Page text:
It isn’t my usual Wednesday afternoon, but it is a lot of fun. Instead of sweating over pages in the early flush of deadlines, I am perched among the buildings at Santarama miniland in the interesting but arse-end of Jo’burg.
I am in patent-leather stilettos, far removed from my standard Nike sports shoes or Green Cross sensible pumps. Also wearing a tuxedo, I am now literally sweating on this balmy spring day.
It is a photo shoot for Clover and part of a campaign called ‘Spread the Love”. Persuaded into it by the vivacious charm of Grazyna Koscielska and Samantha Adams-Moon who run Stimulii, Clover’s advertising agency, I am now catching some flak for doing the campaign.
What on earth is it about, ask colleagues? It looks like product endorsement, generally a no-no for journalists and editors who take their craft seriously. I’m catching kudos as well, primarily from my mother who surreptitiously shows the ad to family and friends. ‘If only she always dressed that way,” I can hear her thinking.
Some of the discomfort, I guess, is that the images are highly constructed ones, far removed from the documentary style of journalism. It is the style of photographer David Lachapelle, whose work creates surreal confections; he is a pop-art photographer.
Koscielska and Adams-Moon breezed into the Mail & Guardian offices last year, spreading admiring glances from my colleagues as they went. They explained the concept: take 10 interesting South African women, have them photographed by Lachapelle and use that as the basis of a campaign called Spread the Love. The 10 choices include the storyteller Gcina Mhlophe, rocker Karen Zoid, politician Helen Suzman, paediatrician Doctor Glenda Gray, designer Marianne Fassler and singer Miriam Makeba.
It’s not selling milk, but builds on Clover’s heritage brand status, says Adams-Moon. If the message is anything, then it is this: ‘As South Africans we give power to outside influences, when we want to celebrate our internal resources. We didn’t want the women standing with a glass of milk, but we wanted a buoyancy,” she says, adding that ‘we went for ordinary women and not the traditional celebrity images”.
In addition, it’s a campaign timed to counter the black-out pessimism that has seen emigration rising once again. Its ‘stay here!” message is one I don’t mind endorsing.
Besides, I may work for a hardnut, often cynical newspaper, but being the Piscean baby sister of two hippy brothers, I honestly believe in peace and love and spreading both. A survey out this week shows that this is the way of many South Africans; we remain among the worlds’ biggest givers with poor citizens being the most generous of heart.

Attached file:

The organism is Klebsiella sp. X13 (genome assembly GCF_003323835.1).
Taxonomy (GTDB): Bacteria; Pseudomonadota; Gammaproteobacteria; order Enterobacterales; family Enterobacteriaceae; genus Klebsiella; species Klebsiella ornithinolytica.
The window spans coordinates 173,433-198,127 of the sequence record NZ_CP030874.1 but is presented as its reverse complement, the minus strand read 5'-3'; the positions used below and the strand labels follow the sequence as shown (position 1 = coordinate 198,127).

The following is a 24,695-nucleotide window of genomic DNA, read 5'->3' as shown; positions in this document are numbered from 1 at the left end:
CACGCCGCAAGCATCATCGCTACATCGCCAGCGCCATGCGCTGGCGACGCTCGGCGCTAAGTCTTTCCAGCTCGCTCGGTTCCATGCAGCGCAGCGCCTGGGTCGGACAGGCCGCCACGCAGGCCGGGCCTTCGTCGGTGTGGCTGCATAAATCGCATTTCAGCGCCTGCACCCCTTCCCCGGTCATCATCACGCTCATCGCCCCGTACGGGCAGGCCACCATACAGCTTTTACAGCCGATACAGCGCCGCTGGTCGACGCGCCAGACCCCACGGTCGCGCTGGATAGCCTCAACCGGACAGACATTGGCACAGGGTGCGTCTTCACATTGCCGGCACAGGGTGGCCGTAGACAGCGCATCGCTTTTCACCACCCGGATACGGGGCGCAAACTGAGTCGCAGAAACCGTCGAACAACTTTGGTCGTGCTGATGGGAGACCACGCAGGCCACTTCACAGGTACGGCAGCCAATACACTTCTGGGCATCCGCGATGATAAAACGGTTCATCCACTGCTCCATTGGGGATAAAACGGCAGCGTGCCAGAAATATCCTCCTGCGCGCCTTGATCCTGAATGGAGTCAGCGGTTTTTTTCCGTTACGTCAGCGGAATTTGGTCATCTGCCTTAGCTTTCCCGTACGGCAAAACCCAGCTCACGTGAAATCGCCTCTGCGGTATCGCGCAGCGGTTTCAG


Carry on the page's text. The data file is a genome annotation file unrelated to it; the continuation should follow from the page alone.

The women chosen for the campaign are all strong role models — the kind of people I try to fill our pages with every week.
So, I said yes without knowing who Lachapelle was. I read this week that he is described by arts journalist Sean O’Toole as one of the hottest lensmen in the world, and his biography bears testimony to the accolade.
His surreal, pop-art portraits have graced the covers of the world’s best magazines. Colour and digital manipulation are his signatures; Andy Warhol is his mentor and it’s easy to see why. He is tiring of celebrity, though, and so took the assignment when Adams-Moon and Koscielska met him in London last year. His bookings requests reach the ceiling, aides have told newspaper interviewers, and he is muse to Elton John, Madonna, Paris Hilton, Eminem, Kanye West … you name it.
At Santarama, Lachapelle rides about on the choo-choo train while his flunkies prepare the set with lots of smoke, colour and crumpled newspapers. Finally, he appears and is quite the opposite of the prima donna mega-star shooter. He puts me at ease and shows me how to stand on those stilettos, balancing a globe in my left hand.
The globe carries through all the portraits to symbolise the spread of light. In the M&G‘s spirit, it is the spread of truth. And he shows me how to look into the camera. “Smoke, smoke —” he instructs, sending up plumes of white.
The ceramicist Carrol Boyes is photographed next to an elephant bursting through a wall, her hands folded Buddha-style; Suzman holds her globe while sitting on her favourite chair in her garden; Mhlope is fairy-like in Troyeville’s snake park; Fassler rises from a rickshaw in splendid cerise; Zoid’s guitar holds the frame together; while Makeba is regal in a peacock-blue chair.
The end result is a constructed image. Mine looks as if I tower over the buildings. It is not how I see myself, but how I see journalism: as an imposing part of public life. And, yes, I would like the M&G to own its own building in Jozi, one day.
To those who worry about product endorsement, the proof of the pudding is not in the custard used (as Clover may say), but in the journalism. As much as I love custard milk puddings, I don’t think we’re about to start publishing reams of recipes for them.